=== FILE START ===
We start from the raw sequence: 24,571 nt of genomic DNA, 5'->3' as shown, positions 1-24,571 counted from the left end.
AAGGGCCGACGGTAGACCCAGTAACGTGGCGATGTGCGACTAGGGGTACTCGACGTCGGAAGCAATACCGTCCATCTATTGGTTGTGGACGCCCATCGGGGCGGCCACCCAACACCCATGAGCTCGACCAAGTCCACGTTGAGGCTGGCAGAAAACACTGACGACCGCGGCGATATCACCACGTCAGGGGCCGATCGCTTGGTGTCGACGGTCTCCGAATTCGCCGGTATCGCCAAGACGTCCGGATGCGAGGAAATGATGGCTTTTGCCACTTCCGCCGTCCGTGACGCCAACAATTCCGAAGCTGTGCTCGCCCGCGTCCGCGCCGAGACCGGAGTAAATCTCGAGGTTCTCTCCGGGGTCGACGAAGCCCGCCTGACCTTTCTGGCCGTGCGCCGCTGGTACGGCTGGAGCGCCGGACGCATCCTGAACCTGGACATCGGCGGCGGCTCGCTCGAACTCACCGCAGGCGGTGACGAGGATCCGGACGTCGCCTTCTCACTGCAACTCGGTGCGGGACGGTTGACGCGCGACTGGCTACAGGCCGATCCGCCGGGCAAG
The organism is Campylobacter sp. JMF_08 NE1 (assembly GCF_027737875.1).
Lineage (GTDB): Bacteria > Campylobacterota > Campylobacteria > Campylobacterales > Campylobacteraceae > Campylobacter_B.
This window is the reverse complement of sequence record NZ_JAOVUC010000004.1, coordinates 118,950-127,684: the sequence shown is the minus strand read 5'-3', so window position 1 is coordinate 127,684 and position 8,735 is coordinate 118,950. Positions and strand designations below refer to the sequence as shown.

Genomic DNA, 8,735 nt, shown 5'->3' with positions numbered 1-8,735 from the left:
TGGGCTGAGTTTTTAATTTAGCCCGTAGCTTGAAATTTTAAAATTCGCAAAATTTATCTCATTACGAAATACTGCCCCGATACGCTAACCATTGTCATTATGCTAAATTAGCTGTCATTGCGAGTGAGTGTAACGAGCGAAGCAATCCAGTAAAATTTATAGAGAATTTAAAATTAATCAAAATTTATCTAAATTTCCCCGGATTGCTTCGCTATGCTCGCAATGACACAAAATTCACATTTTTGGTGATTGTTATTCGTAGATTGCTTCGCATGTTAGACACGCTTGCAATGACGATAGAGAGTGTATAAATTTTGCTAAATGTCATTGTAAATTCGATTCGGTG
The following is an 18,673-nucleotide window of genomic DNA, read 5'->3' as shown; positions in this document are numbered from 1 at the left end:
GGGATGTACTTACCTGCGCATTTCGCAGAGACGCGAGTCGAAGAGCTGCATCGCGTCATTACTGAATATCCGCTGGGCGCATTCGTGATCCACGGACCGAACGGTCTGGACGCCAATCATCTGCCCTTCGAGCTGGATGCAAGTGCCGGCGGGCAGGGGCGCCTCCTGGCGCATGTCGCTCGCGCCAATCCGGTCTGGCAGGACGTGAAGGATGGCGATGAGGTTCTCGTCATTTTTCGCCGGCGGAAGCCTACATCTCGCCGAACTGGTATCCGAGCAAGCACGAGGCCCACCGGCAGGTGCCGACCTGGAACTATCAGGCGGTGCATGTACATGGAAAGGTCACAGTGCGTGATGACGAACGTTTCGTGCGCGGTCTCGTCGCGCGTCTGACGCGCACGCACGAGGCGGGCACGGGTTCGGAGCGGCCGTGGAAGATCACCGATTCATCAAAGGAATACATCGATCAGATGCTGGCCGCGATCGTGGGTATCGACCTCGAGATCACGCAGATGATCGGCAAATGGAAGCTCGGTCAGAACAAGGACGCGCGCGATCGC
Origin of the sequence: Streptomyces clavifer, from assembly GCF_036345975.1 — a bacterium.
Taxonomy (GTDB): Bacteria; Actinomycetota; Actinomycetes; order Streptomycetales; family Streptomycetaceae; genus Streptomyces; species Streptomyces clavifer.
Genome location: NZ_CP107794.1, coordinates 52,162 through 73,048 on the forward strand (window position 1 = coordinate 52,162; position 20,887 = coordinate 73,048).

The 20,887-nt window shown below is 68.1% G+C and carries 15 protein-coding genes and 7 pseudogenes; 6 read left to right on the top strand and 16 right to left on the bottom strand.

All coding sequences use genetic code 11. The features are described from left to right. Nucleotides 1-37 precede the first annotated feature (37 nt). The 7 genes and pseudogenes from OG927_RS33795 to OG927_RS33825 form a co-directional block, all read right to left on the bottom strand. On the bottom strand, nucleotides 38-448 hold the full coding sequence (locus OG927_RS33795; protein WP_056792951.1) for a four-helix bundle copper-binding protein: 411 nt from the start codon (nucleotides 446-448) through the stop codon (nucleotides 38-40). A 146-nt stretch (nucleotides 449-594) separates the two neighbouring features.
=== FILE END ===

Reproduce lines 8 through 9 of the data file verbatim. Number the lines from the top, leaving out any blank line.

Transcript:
The following is an 18,673-nucleotide window of genomic DNA, read 5'->3' as shown; positions in this document are numbered from 1 at the left end:
GGGATGTACTTACCTGCGCATTTCGCAGAGACGCGAGTCGAAGAGCTGCATCGCGTCATTACTGAATATCCGCTGGGCGCATTCGTGATCCACGGACCGAACGGTCTGGACGCCAATCATCTGCCCTTCGAGCTGGATGCAAGTGCCGGCGGGCAGGGGCGCCTCCTGGCGCATGTCGCTCGCGCCAATCCGGTCTGGCAGGACGTGAAGGATGGCGATGAGGTTCTCGTCATTTTTCGCCGGCGGAAGCCTACATCTCGCCGAACTGGTATCCGAGCAAGCACGAGGCCCACCGGCAGGTGCCGACCTGGAACTATCAGGCGGTGCATGTACATGGAAAGGTCACAGTGCGTGATGACGAACGTTTCGTGCGCGGTCTCGTCGCGCGTCTGACGCGCACGCACGAGGCGGGCACGGGTTCGGAGCGGCCGTGGAAGATCACCGATTCATCAAAGGAATACATCGATCAGATGCTGGCCGCGATCGTGGGTATCGACCTCGAGATCACGCAGATGATCGGCAAATGGAAGCTCGGTCAGAACAAGGACGCGCGCGATCGC